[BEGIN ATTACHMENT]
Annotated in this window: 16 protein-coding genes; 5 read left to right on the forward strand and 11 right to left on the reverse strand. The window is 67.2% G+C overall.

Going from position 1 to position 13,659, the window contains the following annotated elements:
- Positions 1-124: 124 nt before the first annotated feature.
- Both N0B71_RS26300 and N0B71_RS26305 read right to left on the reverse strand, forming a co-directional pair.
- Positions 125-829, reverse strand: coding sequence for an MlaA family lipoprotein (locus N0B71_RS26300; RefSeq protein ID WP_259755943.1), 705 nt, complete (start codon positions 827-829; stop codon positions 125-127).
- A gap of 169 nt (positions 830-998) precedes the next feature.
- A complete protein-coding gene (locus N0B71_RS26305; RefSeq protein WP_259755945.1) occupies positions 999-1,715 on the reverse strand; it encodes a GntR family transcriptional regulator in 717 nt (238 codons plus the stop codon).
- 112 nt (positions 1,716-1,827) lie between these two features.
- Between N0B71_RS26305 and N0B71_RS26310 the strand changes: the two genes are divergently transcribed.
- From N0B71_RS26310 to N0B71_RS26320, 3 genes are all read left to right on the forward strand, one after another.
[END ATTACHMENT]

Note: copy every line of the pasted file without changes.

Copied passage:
Annotated in this window: 16 protein-coding genes; 5 read left to right on the forward strand and 11 right to left on the reverse strand. The window is 67.2% G+C overall.

Going from position 1 to position 13,659, the window contains the following annotated elements:
- Positions 1-124: 124 nt before the first annotated feature.
- Both N0B71_RS26300 and N0B71_RS26305 read right to left on the reverse strand, forming a co-directional pair.
- Positions 125-829, reverse strand: coding sequence for an MlaA family lipoprotein (locus N0B71_RS26300; RefSeq protein ID WP_259755943.1), 705 nt, complete (start codon positions 827-829; stop codon positions 125-127).
- A gap of 169 nt (positions 830-998) precedes the next feature.
- A complete protein-coding gene (locus N0B71_RS26305; RefSeq protein WP_259755945.1) occupies positions 999-1,715 on the reverse strand; it encodes a GntR family transcriptional regulator in 717 nt (238 codons plus the stop codon).
- 112 nt (positions 1,716-1,827) lie between these two features.
- Between N0B71_RS26305 and N0B71_RS26310 the strand changes: the two genes are divergently transcribed.
- From N0B71_RS26310 to N0B71_RS26320, 3 genes are all read left to right on the forward strand, one after another.